McIl­roy look­ing to re­gain past form

Northwest Arkansas Democrat-Gazette - - SPORTS -

SOUTH­PORT, Eng­land — Just three years ago, Rory McIl­roy was the best player in the world with­out a trace of ar­gu­ment. He won the fi­nal two ma­jors of the year, with a World Golf Cham­pi­onship ti­tle in be­tween. He had rea­son to be­lieve his reign would last as long as he wanted.

Now he’s sim­ply try­ing to get back into the con­ver­sa­tion.

The stark­est re­minder of the state of his game was not so much miss­ing three cuts in his past four tour­na­ments. It was be­ing told on the eve of the Bri­tish Open that the book­ies listed him at 20-1 to win at Royal Birk­dale.

“Good time to back me,” McIl­roy said. “I mean, look, if I was a bet­ting com­pany and I saw my form over the past few weeks, yeah, that’s prob­a­bly a fair enough price. But again, all it takes is one week for those odds to go back.”

He has been through these mini-slumps more than once in the 10 years since he first played the Bri­tish Open at Carnoustie. McIl­roy missed four of five cuts in 2012, in­clud­ing his ti­tle de­fense in the U.S. Open, and ended the sum­mer by win­ning the PGA Cham­pi­onship to re­turn to No. 1 in the world.

This one has been the most ag­gra­vat­ing be­cause it in­volves in­jury.

The hair­line rib frac­ture he suf­fered in Jan­uary dur­ing the South African Open is no longer an is­sue, but it forced him to sit out nearly two months, and then he played only once in two months be­tween the Mas­ters and the U.S. Open in part be­cause it was act­ing up.

It all led to what McIl­roy de­scribes as a start-and-stop year, one that to this point doesn’t in­clude a tro­phy.

“But I’m in good spir­its,” McIl­roy said. “I feel like it’s all com­ing to­gether. I’m just wait­ing for that round or that mo­ment or that week where it sort of clicks and I’ll be off and run­ning. I’ve had lit­tle pe­ri­ods like this be­fore in my ca­reer, and I’ve been able to bounce back from them. I’d say I was in worse po­si­tions than this. I feel like my game … the pieces are all there, it’s just about try­ing to fit them to­gether.”

As for his odds?

That speaks to a broader pic­ture of the 146th edi­tion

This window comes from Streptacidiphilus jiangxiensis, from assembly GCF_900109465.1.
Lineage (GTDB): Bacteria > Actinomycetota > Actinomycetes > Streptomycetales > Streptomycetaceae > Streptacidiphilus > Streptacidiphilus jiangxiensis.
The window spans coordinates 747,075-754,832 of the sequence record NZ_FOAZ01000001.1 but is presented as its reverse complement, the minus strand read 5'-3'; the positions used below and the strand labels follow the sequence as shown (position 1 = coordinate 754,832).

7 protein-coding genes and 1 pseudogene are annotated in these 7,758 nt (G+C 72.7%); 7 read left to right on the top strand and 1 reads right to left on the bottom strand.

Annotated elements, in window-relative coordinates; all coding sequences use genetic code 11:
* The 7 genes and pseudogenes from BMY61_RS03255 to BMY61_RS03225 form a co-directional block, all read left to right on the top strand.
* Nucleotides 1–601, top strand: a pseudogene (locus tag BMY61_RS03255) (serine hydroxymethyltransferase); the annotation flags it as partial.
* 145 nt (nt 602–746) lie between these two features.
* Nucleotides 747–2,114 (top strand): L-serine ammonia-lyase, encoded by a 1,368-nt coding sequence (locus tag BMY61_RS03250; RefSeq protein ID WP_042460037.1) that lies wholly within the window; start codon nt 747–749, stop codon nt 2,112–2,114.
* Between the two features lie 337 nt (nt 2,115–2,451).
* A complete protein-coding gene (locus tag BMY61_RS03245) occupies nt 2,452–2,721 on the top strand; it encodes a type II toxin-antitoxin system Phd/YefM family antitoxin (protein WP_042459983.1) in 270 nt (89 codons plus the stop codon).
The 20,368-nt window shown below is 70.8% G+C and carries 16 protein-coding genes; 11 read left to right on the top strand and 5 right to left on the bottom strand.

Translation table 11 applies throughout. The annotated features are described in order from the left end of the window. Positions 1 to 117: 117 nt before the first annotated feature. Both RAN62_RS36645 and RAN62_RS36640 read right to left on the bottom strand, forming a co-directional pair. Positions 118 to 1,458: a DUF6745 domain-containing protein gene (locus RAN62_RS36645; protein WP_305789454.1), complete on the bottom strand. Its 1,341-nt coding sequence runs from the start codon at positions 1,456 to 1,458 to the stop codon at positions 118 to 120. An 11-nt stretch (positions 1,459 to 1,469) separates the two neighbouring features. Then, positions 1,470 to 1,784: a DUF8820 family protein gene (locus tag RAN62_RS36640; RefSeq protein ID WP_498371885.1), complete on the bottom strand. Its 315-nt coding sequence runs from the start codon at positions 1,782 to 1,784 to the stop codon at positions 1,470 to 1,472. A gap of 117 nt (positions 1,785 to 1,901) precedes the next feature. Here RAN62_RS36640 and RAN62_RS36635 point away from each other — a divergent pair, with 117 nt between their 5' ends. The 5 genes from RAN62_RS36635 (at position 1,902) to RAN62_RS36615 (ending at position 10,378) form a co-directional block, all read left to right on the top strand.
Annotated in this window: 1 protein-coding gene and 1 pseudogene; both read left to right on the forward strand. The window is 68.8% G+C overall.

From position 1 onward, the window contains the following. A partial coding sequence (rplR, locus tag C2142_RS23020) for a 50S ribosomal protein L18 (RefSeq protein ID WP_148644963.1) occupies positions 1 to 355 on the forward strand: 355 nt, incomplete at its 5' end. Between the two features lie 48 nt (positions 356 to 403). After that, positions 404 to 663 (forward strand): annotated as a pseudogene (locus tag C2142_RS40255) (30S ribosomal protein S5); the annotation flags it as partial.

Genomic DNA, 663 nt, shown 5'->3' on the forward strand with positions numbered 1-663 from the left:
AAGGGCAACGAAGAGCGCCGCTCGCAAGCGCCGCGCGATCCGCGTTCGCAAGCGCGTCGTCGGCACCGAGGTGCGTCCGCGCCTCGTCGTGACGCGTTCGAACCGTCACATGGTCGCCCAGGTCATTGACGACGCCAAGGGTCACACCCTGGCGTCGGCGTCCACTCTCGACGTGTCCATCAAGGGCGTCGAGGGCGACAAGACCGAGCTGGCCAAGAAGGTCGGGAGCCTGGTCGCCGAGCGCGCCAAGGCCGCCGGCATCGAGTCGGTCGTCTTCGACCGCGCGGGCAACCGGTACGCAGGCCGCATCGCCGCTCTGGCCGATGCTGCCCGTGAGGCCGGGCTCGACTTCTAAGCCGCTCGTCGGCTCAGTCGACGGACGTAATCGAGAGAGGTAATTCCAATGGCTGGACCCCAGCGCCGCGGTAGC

of the Bri­tish Open, which starts this morn­ing at Royal Birk­dale. Dustin John­son, the No. 1 player in the world, and Jor­dan Spi­eth have taken turns as the fa­vorite by the book­ies. Right be­hind them is Jon Rahm, the dy­namic 22-year-old from Spain who al­ready has won twice this year. Mas­ters cham­pion Ser­gio Gar­cia is right up there. There is no clear fa­vorite. There is no clear plot that is any dif­fer­ent from the pre­vi­ous few ma­jors, ex­cept for the U.S. Open held on a new course in Wis­con­sin.

John­son was close to be­ing a dom­i­nant fig­ure when he won three con­sec­u­tive tour­na­ments against the strong­est fields of the year at the time, and then he slipped down the stairs on the eve of the Mas­ters, wrenched his back and didn’t swing a club for a month.

Ja­son Day ended last year at No. 1 in the world, and then found him­self emo­tion­ally wrapped up in tend­ing to his mother, who was di­ag­nosed with lung can­cer.

McIl­roy wouldn’t have seen this com­ing at the end of last year when he won the FedEx Cup.

“But these things sort of crop up out of nowhere and they chal­lenge us,” he said.

Maybe it’s one shot, one round, one week to get that spark. That’s what John­son is look­ing for since his re­turn from back in­jury.

“It’s taken me a long time to get ev­ery­thing back to feel­ing where it was,” John­son said. “I’m try­ing to get back to that point. It’s def­i­nitely a lot harder.”

When he won the Bri­tish Open down the coast at Royal Liver­pool in 2014, McIl­roy men­tioned an adage he first heard from Tom Weiskopf. When a player is go­ing well, he can’t imag­ine what it was like to play poorly. And when he’s play­ing badly, he can’t imag­ine what it was like to play great.

So where is he now?

“I feel like I can hit the ball in the fair­way, and from there I can hit the ball on the green,” McIl­roy said. “And if I get my line, I can put the ball in the hole from there. So it’s not bad. It’s not as if I can’t see my­self shoot­ing a good score. It’s all there. It’s just a mat­ter of putting it all to­gether.”

He has slipped so far from the dom­i­nant force in golf — McIl­roy hasn’t been at No. 1 since Septem­ber 2015 — that he could win the next two ma­jors and still prob­a­bly not reach John­son at the top of the rank­ing.

His odds would cer­tainly get bet­ter, just like when he was the fa­vorite at just about ev­ery ma­jor. He still re­mem­bers those days.

“When you ride on the crest of a wave, it’s easy to get caught up with those ex­pec­ta­tions and you start be­liev­ing them,” he said. “When I won those three tour­na­ments in ‘14 and I was where I was in the game, of course I thought, ‘OK, I re­ally can keep this go­ing.’ … And some things just come along that you don’t ex­pect.

“I’m in a place where I’m try­ing to fig­ure out how I get back to that po­si­tion where I was,” he said. “I’m try­ing to get back there and I’m do­ing ev­ery­thing I can. And hope­fully the start of that crest of a wave hap­pens this week.”

AP/PE­TER MOR­RI­SON

Rory McIl­roy hasn’t won a tour­na­ment since win­ning the 2016 PGA Tour Cham­pi­onship, but he’s hop­ing to break through with his first vic­tory of the year at this week’s Bri­tish Open.

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